A game-changing song requires game-changing production, and that’s exactly what CES Cru got from producer Leonard Dstroy for “Sound Bite”, the lead single from CES Cru’s upcoming Codename: Ego Stripper.
With its pulsating bass, inventive drum programming and atmospheric sonar accents, “Sound Bite” pushes the envelope and combines creativity and groove to form one of hip hop’s best productions in 2014.
We decided to talk to one of the emcees who spit on the track (the U-B-I) and one of Leonard Dstroy’s most esteemed peers (he goes by the name of Seven, you might have heard of him) to get their perspective on Dstroy’s incredible contribution to Codename: Ego Stripper.
From a producer’s standpoint, what are some things to admire and respect about this production?
It’s a Lenny D beat. Lenny D is one of the few producers that I work with and around that I really respect on that level. He’s really, really, really good. I listen to his shit and get inspired. He’s just such a different producer than me, but I love it. He’s so good. If you’re familiar with Lenny D beats like I am from the shit that he’s done with CES Cru in the past, the shit he’s done with Mac Lethal then you can hear that beat and that’s a Lenny D beat. That’s what he does. There’s certain ways that he uses effects within a track and things have a certain kind of swing. The way that that echo is slightly out of time and nothing’s quantized. That’s all him.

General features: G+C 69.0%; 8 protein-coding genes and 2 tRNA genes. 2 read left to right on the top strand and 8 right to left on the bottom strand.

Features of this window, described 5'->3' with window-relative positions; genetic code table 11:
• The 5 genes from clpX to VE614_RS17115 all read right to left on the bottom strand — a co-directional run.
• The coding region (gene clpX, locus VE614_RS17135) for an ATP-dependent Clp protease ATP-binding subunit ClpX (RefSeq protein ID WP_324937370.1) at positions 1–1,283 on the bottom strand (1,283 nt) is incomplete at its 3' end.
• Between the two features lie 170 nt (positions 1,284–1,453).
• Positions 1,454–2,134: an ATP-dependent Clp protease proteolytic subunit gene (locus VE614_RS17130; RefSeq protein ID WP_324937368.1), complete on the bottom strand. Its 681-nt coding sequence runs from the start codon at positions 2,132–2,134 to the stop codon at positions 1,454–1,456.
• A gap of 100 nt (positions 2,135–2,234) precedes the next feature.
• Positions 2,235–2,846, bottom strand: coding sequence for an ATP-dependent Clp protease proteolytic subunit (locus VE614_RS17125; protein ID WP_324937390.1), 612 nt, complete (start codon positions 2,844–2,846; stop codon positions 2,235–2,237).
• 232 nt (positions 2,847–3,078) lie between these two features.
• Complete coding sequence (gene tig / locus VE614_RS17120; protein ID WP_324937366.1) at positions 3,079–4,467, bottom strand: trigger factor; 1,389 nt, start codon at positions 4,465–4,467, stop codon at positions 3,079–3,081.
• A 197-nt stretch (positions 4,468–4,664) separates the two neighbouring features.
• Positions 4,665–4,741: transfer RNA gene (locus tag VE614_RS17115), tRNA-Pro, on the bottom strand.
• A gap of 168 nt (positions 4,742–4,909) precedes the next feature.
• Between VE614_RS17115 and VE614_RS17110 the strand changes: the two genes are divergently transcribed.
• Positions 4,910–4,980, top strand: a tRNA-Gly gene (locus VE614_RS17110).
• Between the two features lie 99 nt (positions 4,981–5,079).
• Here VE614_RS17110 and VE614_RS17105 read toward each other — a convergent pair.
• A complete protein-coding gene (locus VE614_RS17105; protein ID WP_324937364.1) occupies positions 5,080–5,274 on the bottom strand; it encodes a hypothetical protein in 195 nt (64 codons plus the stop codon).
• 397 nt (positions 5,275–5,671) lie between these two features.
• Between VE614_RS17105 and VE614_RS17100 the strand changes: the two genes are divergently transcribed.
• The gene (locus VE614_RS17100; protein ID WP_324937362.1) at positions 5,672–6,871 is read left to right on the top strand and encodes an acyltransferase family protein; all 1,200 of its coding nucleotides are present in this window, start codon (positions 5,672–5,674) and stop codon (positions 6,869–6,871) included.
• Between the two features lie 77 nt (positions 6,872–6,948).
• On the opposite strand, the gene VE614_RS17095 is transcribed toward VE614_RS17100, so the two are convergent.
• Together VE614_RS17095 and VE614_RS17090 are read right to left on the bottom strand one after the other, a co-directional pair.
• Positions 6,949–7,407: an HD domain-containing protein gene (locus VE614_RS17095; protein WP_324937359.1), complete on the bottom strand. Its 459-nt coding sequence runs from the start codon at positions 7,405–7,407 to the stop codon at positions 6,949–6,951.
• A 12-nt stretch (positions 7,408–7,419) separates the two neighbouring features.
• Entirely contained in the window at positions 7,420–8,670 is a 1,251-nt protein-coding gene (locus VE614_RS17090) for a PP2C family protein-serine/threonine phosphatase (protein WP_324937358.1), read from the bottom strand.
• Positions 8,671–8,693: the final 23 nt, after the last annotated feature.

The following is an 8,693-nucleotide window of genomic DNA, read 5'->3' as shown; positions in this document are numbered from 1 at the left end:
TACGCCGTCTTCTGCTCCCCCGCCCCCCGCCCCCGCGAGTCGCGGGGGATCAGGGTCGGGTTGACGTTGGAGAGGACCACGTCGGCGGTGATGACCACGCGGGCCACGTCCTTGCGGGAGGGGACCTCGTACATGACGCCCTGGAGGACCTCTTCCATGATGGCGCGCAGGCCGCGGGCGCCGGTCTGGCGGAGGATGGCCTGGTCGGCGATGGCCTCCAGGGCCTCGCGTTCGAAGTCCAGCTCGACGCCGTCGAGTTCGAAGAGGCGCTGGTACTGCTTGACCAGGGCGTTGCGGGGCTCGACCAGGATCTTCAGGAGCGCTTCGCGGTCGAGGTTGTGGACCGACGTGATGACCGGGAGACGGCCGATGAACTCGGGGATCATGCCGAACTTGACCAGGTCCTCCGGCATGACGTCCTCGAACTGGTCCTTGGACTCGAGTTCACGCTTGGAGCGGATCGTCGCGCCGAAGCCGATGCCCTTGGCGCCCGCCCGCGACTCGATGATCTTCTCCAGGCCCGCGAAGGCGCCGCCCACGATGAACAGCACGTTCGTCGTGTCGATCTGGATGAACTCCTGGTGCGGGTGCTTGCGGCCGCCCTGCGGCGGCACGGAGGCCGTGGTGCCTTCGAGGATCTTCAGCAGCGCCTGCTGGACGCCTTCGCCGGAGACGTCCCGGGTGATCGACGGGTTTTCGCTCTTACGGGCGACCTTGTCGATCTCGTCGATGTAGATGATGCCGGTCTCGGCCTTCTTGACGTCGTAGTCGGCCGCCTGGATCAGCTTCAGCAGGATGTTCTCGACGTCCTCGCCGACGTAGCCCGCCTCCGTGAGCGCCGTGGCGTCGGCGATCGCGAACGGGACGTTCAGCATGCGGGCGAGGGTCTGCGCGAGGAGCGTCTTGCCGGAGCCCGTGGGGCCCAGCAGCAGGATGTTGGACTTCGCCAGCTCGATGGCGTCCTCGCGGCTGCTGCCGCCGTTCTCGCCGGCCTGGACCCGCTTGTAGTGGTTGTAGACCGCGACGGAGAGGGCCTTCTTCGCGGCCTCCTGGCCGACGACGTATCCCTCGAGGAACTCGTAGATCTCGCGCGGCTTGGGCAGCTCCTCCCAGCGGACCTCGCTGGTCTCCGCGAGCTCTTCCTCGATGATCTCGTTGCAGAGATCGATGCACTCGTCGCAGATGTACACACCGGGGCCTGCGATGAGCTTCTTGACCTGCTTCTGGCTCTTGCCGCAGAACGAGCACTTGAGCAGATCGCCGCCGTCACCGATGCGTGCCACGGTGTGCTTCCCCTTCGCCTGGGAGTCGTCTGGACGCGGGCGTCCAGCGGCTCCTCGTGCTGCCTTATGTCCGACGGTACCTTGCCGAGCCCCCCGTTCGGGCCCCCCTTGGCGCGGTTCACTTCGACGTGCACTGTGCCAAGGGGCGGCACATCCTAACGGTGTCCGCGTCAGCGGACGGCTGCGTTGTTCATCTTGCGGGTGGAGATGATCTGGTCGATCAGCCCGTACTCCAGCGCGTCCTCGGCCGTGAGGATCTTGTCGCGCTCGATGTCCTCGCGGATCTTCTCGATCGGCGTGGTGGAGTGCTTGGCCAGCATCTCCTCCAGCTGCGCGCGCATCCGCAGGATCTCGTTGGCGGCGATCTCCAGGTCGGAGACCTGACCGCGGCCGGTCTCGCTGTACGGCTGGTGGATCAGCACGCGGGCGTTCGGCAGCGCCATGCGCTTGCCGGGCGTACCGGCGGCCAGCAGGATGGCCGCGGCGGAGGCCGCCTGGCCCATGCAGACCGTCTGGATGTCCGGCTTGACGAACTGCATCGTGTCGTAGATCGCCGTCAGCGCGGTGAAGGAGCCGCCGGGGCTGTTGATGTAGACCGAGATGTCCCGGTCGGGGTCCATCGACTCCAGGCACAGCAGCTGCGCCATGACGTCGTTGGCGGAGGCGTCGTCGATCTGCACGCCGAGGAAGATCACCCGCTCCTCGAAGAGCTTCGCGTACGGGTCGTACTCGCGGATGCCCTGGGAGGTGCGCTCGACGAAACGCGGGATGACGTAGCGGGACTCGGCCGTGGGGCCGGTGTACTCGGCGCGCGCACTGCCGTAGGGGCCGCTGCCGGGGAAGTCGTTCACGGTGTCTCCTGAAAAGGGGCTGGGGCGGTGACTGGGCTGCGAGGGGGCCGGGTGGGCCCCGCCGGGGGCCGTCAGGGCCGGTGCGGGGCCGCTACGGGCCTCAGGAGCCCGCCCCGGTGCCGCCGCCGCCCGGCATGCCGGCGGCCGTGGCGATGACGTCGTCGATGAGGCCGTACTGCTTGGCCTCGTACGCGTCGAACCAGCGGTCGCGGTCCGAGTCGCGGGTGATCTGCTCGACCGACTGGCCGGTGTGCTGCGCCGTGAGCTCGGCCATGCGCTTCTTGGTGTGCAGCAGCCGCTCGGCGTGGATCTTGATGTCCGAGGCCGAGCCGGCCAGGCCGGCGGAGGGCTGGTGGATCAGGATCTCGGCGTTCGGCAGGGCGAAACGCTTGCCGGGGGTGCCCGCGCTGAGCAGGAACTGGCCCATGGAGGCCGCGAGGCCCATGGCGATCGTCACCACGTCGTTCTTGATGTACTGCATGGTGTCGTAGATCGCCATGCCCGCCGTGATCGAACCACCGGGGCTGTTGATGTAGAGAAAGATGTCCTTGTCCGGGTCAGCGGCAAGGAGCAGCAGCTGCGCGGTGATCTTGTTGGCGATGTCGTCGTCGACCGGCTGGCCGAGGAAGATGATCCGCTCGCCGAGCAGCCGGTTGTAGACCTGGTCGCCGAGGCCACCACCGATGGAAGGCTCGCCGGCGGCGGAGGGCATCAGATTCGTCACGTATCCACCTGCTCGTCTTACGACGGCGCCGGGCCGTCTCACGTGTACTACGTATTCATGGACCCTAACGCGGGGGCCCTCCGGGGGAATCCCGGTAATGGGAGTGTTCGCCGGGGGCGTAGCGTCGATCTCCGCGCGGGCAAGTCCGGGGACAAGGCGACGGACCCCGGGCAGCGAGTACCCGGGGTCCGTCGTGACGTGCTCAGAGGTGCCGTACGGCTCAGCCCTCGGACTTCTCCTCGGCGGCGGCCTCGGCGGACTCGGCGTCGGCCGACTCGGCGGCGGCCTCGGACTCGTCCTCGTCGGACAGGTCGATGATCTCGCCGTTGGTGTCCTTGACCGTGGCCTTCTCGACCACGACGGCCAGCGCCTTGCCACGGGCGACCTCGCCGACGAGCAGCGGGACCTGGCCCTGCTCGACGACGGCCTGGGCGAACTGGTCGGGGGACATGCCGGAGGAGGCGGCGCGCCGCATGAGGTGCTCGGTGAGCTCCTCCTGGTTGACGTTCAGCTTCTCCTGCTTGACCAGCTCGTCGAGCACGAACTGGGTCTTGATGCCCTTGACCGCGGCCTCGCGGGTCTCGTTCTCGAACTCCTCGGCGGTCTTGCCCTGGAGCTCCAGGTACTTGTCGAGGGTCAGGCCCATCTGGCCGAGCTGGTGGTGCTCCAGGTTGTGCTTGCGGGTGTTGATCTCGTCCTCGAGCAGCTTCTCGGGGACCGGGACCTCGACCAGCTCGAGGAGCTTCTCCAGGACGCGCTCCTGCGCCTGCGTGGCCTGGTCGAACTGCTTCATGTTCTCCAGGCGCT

I really admire the track because I think that kind of sound is an important part of what CES Cru is. You’re gettin an authentic, true CES Cru track with that song. It really fits the album and it’s super unique at the same time. It fits, but it’s just so different. It’s one of those tracks that there’s enough room where Ubi and Godemis can really go in on it. There’s so much space for them to breathe and everything. You can get super bar for bar on that shit. That’s what they did. It just sounds like an authentic Lenny D/CES Cru track and we have to have one of those on the album. It’d be incomplete without it.
As far as the instrumental aspects of the recording go, what do you like about it?
I love that he can do something that I normally have a problem with doing, which is making something that’s simple but still sounds complete. I always get too hung up all the time on making things too…like too much. But the thing about Lenny D is that he understands textures. Not a lot of producers really understand textures. I’m like a texture producer so if you listen to my shit, if you really listen you can hear all the textures. You could take away the drums and some of the melodic stuff and it would sound like an atmospheric crazy movie soundtrack or whatever. Lenny D understands that. He understands the textures. He understands the little blips and sound effects and the way things can be placed in between a kick and a snare, off beat, and it creates this rhythm. He understands that things don’t need to be quantized and shouldn’t be quantized in order to make it move in a certain way. He did it with that track in a minimal way and it sounds complete. He killed it. He did what I can’t do.